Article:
**Note: this sermon was preached from notes, not a manuscript. It has been fleshed out slightly to post online.**
We have come to this most mysterious, counter-cultural season of all. Lent is bizarre. Other Christian seasons and celebrations make some sense. Christmas, non-churchy-folks get. Easter, well, it’s a bit confused with the Easter bunny, but it’s still held apart as a holiday. Even Advent is understandable; it’s a countdown to Christmas. But Lent makes no sense in our culture.
• It begins in dust and ashes… literally! Beth and I burned palm fronds yesterday… such looks of confusion from the passers-by! And such confusion at the coffee shop today when we showed up with black smears on our heads.
• With the ashes of the same palm fronds we used to proclaim hallelujah last year on Palm Sunday on the way to Jerusalem.
• It’s a time when the world watches Christians “give up things” for Lent, when people disappear mysteriously from social media and give up sweets (etc).
• And all of this is accompanied by some pretty soul-searching confession, which definitely is not in any sense normal in the world: why confess unless you’ve been caught???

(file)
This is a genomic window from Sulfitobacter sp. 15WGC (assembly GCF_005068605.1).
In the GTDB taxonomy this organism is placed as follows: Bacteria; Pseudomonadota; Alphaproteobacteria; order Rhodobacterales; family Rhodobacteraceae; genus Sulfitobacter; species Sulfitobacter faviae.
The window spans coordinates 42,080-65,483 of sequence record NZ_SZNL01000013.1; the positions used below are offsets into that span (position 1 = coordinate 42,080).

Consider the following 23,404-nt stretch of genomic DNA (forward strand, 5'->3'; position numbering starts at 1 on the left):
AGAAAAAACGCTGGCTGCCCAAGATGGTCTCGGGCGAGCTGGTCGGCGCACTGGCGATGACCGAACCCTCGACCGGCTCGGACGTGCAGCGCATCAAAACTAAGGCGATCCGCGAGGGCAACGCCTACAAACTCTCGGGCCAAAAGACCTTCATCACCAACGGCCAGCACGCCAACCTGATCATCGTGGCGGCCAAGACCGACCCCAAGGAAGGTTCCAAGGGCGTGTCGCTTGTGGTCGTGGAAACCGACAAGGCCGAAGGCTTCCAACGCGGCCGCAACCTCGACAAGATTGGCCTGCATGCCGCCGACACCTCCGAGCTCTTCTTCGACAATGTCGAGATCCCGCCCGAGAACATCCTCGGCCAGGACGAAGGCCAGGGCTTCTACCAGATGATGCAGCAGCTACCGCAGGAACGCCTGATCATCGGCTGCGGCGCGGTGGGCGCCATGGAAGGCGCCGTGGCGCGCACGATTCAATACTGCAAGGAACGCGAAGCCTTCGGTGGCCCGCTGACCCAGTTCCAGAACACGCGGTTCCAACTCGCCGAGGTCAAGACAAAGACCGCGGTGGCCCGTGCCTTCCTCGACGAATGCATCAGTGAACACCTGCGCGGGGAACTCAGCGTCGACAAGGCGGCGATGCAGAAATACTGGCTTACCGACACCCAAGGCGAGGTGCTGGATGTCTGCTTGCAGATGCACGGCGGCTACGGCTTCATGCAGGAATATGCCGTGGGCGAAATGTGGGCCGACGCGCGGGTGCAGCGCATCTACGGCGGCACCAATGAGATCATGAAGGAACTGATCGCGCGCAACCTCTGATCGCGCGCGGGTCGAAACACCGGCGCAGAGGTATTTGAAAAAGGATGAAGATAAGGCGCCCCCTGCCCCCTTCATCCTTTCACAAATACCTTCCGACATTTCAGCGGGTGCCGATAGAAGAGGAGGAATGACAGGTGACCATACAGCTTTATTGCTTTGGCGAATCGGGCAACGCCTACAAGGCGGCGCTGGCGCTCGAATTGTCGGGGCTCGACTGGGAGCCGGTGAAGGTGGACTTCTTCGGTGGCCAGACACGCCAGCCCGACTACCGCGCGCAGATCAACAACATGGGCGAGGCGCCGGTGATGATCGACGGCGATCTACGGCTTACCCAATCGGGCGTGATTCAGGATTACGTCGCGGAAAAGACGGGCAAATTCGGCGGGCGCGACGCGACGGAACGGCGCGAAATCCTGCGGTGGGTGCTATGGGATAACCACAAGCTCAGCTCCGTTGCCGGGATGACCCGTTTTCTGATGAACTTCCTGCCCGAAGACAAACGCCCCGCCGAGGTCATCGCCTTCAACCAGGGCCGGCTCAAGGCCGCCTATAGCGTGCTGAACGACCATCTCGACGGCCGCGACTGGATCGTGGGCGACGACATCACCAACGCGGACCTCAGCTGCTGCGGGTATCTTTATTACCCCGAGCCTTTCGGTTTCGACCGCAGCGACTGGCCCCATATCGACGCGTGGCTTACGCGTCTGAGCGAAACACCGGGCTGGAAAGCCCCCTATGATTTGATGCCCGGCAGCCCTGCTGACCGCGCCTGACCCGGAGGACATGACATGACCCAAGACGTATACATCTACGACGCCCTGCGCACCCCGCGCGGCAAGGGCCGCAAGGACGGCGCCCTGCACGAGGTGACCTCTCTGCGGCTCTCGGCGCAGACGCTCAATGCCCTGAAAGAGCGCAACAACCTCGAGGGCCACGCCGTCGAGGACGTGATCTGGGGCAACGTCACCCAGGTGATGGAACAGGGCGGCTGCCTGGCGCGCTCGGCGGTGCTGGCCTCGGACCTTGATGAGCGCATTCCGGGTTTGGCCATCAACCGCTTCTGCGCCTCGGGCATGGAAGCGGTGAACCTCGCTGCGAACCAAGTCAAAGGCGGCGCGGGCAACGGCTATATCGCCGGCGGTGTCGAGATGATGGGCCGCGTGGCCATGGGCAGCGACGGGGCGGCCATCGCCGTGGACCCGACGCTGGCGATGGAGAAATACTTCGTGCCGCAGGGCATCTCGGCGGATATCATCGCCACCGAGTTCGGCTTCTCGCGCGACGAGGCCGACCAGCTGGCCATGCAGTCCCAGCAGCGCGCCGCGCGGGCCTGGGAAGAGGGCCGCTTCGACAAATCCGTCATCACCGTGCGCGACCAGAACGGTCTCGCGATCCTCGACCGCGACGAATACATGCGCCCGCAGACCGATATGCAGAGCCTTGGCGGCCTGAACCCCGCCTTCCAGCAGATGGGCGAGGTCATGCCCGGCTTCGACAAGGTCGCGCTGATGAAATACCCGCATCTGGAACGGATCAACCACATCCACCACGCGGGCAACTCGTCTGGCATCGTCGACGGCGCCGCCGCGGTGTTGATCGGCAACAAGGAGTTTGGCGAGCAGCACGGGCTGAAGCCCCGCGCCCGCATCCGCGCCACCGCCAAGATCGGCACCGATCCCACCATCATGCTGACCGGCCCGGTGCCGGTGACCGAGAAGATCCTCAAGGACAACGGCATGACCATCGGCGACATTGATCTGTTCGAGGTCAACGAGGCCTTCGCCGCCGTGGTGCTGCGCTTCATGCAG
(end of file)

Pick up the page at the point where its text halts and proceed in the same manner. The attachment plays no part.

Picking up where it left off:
But even for Christians, Lent is not always easy to understand.
• Why? Why Lent? After all, Easter does not depend on our actions: we don’t need to keep a holy Lent for Easter to come. Jesus died and rose again regardless of how much or how little we observe Lent. Why such an emphasis on fasting, prayer, penitence?
And why do we begin Lent in ashes, with profound confession?
After all, confession is hard:
• It’s becoming vulnerable
• It’s being seen for and admitting who we really are – no facade, no pretenses
• It’s admitting we don’t have it all together: that we’ve not only sinned in the past, and in a general way, but that we continue to sin in specific ways.
• “We have not loved you with our whole heart, and mind, and strength”
• “We have been deaf to your call to serve as Christ served us.”
• “We confess…our unfaithfulness, pride, anger and envy, blindness to suffering and indifference to cruelty”
• I don’t know about you, but specific examples come to mind of how I have sinned in each of these ways.
This emphasis on confession is SO counter-cultural.